North Dakota Disaster Housing Team Remembers Colleague

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A plaque with a dark marble appearance displays an image of Virgil Workman along with an inscription.Plaque presented to commemorate Virgil Workman Village. The FEMA temporary housing group site was named in memory of a disaster housing team member who passed away while serving in North Dakota. Brian Hvinden/FEMA ....By Brian Hvinden, External Affairs Officer

As nearly 27 months of effort comes to a close, there will be one very visible reminder of FEMA’s disaster housing operation – Wheatland Village.  However, while under FEMA management, the site was known as Virgil Workman Village.  On Sept. 24 as the housing mission came to a close, FEMA staff provided Wheatland Village management with a plaque that honors their departed colleague and the site’s former namesake.

The plaque reads as follows:

Virgil Workman Village

The FEMA group housing complex formerly located on this site was named in memory of Virgil Workman, a longtime FEMA employee and nationally recognized disaster housing expert.

A U.S. Army veteran and retired coal miner, Workman began his FEMA career a decade ago in his home state of West Virginia and logged 29 total deployments from coast to coast. He made a significant positive impact on FEMA and many of the local agencies and individuals he worked with over the years.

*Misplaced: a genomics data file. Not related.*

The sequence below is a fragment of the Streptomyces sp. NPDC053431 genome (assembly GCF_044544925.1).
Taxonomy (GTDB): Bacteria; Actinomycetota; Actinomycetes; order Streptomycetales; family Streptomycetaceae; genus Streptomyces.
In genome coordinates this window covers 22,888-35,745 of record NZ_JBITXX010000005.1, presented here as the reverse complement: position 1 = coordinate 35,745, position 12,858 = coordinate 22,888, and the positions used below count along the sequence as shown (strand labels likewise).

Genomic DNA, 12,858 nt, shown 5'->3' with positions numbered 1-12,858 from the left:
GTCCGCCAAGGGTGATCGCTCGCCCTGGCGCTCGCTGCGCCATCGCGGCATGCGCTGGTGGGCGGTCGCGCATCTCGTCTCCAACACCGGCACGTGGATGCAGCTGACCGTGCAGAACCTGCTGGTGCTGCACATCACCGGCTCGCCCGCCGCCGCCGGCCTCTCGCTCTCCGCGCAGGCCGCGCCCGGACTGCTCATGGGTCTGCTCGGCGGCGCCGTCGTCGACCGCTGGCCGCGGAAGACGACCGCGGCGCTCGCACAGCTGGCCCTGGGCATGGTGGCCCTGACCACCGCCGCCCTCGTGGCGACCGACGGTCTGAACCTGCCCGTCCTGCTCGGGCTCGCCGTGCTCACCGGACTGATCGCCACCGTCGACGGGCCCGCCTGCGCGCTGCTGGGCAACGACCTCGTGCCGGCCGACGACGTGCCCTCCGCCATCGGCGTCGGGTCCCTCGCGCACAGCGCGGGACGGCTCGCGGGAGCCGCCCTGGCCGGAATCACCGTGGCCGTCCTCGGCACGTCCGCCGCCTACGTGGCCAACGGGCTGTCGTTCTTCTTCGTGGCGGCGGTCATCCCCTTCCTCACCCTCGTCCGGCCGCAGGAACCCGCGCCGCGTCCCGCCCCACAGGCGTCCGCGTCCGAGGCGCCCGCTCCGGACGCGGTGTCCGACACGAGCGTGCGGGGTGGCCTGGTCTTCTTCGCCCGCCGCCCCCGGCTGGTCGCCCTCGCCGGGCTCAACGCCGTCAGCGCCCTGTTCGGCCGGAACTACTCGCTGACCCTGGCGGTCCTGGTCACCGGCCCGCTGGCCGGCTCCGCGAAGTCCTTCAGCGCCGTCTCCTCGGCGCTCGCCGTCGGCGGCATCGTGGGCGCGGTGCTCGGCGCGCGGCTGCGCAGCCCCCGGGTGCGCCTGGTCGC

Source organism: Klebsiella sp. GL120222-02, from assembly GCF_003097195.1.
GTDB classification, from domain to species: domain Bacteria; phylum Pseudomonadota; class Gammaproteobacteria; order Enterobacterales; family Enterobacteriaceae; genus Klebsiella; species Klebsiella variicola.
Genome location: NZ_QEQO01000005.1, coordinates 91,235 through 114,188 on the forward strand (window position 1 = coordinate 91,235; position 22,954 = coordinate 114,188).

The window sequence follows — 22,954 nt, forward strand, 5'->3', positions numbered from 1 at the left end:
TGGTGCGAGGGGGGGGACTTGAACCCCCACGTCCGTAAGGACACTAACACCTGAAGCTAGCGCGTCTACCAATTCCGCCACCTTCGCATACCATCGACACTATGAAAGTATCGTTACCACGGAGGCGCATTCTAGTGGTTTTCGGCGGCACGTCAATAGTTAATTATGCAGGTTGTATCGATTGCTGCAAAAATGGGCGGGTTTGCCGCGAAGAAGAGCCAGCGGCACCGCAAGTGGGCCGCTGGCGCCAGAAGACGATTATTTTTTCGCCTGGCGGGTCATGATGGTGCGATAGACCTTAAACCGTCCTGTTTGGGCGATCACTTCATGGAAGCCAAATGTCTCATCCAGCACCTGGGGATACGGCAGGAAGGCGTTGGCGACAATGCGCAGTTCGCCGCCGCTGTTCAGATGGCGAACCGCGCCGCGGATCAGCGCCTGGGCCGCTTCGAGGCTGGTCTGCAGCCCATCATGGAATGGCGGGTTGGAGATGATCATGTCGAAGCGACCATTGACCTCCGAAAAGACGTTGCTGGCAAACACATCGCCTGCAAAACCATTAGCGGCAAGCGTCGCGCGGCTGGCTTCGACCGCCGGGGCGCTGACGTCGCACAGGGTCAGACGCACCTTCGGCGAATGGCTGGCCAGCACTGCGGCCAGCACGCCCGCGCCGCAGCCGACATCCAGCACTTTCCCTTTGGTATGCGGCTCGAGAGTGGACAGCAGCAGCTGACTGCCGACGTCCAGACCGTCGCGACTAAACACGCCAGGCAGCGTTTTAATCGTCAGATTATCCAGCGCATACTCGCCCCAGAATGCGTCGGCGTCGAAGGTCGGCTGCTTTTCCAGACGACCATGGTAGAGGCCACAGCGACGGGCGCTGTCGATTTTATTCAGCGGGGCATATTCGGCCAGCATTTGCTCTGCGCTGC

Virgil was known for his work ethic, kindness and hysterical colloquialisms. “My momma done raised one fool, and that’s my brother,” was one of his favorites. “Ya gotta start workin’ before you can stop workin’” was another.

He also earned a reputation for nicknaming both his family members and FEMA co-workers. His youngest children were called “Peanut” and “Punkin” and many of the names he bestowed upon co-workers stuck long after their assignment with Virgil was over.

Virgil Workman passed away Aug. 19, 2011 while working on the development of the park that now nears his name. He was part of the dedicated housing team helping area residents recover from the devastating 2011 Mouse River Flood.  He will forever remain in the memories of his FEMA colleagues and friends.

Last Updated: 
07/24/2014 - 16:00
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